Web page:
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Why NIESV is backing FG’s social housing policy – Emeka Eleh

By Jude Njoku

The move by the Federal Government to revitalise the housing and urban development sector through the development of social housing schemes, has received the backing of estate surveyors and valuers.

The land professionals who were at the public hearing organised by the Senate on May 28, lent their weight behind the move which they said, is overdue if housing for all by the year 2020 would be actualised.

Giving further insight into why estate surveyors who have always held the view that the private sector is better equipped to provide housing, are backing the social housing scheme, the President of the Nigerian Institution of Estate Surveyors and Valuers, NIESV, Mr. Emeka Eleh explained that it will guarantee equitable distribution of housing and ensure that every Nigerian is properly housed.

His words: “We submitted a memo to the National Assembly and were at the public hearing to support that move. We believe that if you are talking of housing for all in this country, there is no way there won’t be a social housing component. The Federal Housing Authority, FHA was meant to provide social housing. That is not the case anymore because most of the houses are overpriced.

“You cannot  have an equitable society without providing for those who don’t have and that is where social housing comes in. All the government needs is to follow what they have done before. If FHA was meant to provide social housing, then it should allow FHA or grant them the enablement to provide housing at a cost that is manageable”.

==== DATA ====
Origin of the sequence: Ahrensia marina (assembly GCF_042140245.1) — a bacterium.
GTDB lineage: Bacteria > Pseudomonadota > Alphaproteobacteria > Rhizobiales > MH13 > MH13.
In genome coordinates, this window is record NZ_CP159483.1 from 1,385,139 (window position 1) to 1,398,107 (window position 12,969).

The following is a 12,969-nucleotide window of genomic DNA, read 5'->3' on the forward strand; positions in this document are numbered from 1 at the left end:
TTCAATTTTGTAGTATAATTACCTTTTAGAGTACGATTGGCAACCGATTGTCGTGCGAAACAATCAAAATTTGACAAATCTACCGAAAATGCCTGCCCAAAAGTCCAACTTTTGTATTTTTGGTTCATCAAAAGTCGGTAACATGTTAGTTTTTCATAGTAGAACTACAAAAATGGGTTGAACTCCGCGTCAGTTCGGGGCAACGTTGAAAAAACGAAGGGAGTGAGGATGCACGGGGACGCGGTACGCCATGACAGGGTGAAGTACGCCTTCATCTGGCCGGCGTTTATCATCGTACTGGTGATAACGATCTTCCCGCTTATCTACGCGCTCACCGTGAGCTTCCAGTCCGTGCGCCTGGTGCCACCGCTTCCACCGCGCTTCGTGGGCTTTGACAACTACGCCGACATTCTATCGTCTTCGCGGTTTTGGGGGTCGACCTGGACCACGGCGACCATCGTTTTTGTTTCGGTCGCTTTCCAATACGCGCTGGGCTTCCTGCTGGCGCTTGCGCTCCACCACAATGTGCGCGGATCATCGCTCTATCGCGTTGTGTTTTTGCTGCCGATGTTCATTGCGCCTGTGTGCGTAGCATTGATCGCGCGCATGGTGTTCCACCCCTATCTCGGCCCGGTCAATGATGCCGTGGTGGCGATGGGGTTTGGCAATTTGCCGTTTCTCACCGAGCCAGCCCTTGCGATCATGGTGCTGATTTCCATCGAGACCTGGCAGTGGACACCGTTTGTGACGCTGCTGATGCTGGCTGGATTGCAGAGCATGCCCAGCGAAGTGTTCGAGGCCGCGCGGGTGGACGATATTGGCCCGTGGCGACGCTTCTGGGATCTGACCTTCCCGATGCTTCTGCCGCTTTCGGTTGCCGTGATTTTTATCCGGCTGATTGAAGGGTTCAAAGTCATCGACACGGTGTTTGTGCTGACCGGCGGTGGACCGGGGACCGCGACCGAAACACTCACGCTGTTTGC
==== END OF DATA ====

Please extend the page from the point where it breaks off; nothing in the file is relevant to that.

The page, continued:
Continuing, Mr. Eleh noted that although estate surveyors and valuers believe that housing is better driven by the private sector, “we also appreciate the fact that to enable equitable distribution of these housing to ensure that everybody is housed, there must be an element of social housing that would be encouraged by the government”.

The NIESV boss further buttressed his arguments with examples which he called on the 774 local government areas in the country to toe. “It is like that all over the world. In England, we have the Council flats, every where, you have all manner of social housing component. If all the local government areas which are nearer to the people can say, every year, we will add 100 units, if that had been done in the past ten years, it means that these LGAs would have added 1,000 housing units to their LGAs.

“Because these LGAs are closer to the people, they would be in a better position to allocate the houses to those who need them on a social basis So, we believe in social housing because it will ultimately lead to a more equitable society where everybody has a home and nobody is under the bridge,” he said.

Asked what he considered appropriate pricing for social housing, the NIESV President said: “The price of a property has many components -there is the component of infrastructural cost, interest cost, land cost, construction cost and cost of raw materials. What the government needs to do is to create an enabling environment that can make some of these things easier. If you are doing an estate in Ajah for instance, by the time you do the roads and do the drains and get power line to Ajah, that’s about 30 percent of the cost of the house.”


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